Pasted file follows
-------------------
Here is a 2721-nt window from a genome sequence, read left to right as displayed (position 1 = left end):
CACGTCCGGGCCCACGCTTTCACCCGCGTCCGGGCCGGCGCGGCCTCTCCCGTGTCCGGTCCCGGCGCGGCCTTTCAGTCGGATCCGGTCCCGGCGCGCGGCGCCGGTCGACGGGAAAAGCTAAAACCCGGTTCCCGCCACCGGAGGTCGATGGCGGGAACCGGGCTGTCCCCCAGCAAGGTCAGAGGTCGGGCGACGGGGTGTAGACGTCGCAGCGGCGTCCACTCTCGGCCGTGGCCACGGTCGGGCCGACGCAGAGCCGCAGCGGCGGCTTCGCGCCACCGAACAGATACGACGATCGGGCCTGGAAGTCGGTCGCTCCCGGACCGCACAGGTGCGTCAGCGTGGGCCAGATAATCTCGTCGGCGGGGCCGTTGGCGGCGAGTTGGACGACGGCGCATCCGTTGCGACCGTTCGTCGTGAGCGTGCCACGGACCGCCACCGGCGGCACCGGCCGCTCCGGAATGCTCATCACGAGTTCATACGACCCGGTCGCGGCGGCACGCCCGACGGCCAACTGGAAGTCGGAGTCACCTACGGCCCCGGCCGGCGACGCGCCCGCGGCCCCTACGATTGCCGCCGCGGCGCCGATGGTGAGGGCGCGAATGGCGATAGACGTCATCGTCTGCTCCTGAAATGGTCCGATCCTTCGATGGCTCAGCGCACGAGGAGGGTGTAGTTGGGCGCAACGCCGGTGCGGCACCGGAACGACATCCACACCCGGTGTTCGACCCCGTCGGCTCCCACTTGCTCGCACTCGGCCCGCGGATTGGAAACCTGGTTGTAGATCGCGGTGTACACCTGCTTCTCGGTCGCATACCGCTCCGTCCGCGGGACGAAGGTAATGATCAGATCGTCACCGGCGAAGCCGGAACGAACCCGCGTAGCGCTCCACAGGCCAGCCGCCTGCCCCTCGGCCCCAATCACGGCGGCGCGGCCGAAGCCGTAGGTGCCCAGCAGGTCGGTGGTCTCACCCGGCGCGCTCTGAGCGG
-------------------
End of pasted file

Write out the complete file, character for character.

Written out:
Here is a 2721-nt window from a genome sequence, read left to right as displayed (position 1 = left end):
CACGTCCGGGCCCACGCTTTCACCCGCGTCCGGGCCGGCGCGGCCTCTCCCGTGTCCGGTCCCGGCGCGGCCTTTCAGTCGGATCCGGTCCCGGCGCGCGGCGCCGGTCGACGGGAAAAGCTAAAACCCGGTTCCCGCCACCGGAGGTCGATGGCGGGAACCGGGCTGTCCCCCAGCAAGGTCAGAGGTCGGGCGACGGGGTGTAGACGTCGCAGCGGCGTCCACTCTCGGCCGTGGCCACGGTCGGGCCGACGCAGAGCCGCAGCGGCGGCTTCGCGCCACCGAACAGATACGACGATCGGGCCTGGAAGTCGGTCGCTCCCGGACCGCACAGGTGCGTCAGCGTGGGCCAGATAATCTCGTCGGCGGGGCCGTTGGCGGCGAGTTGGACGACGGCGCATCCGTTGCGACCGTTCGTCGTGAGCGTGCCACGGACCGCCACCGGCGGCACCGGCCGCTCCGGAATGCTCATCACGAGTTCATACGACCCGGTCGCGGCGGCACGCCCGACGGCCAACTGGAAGTCGGAGTCACCTACGGCCCCGGCCGGCGACGCGCCCGCGGCCCCTACGATTGCCGCCGCGGCGCCGATGGTGAGGGCGCGAATGGCGATAGACGTCATCGTCTGCTCCTGAAATGGTCCGATCCTTCGATGGCTCAGCGCACGAGGAGGGTGTAGTTGGGCGCAACGCCGGTGCGGCACCGGAACGACATCCACACCCGGTGTTCGACCCCGTCGGCTCCCACTTGCTCGCACTCGGCCCGCGGATTGGAAACCTGGTTGTAGATCGCGGTGTACACCTGCTTCTCGGTCGCATACCGCTCCGTCCGCGGGACGAAGGTAATGATCAGATCGTCACCGGCGAAGCCGGAACGAACCCGCGTAGCGCTCCACAGGCCAGCCGCCTGCCCCTCGGCCCCAATCACGGCGGCGCGGCCGAAGCCGTAGGTGCCCAGCAGGTCGGTGGTCTCACCCGGCGCGCTCTGAGCGG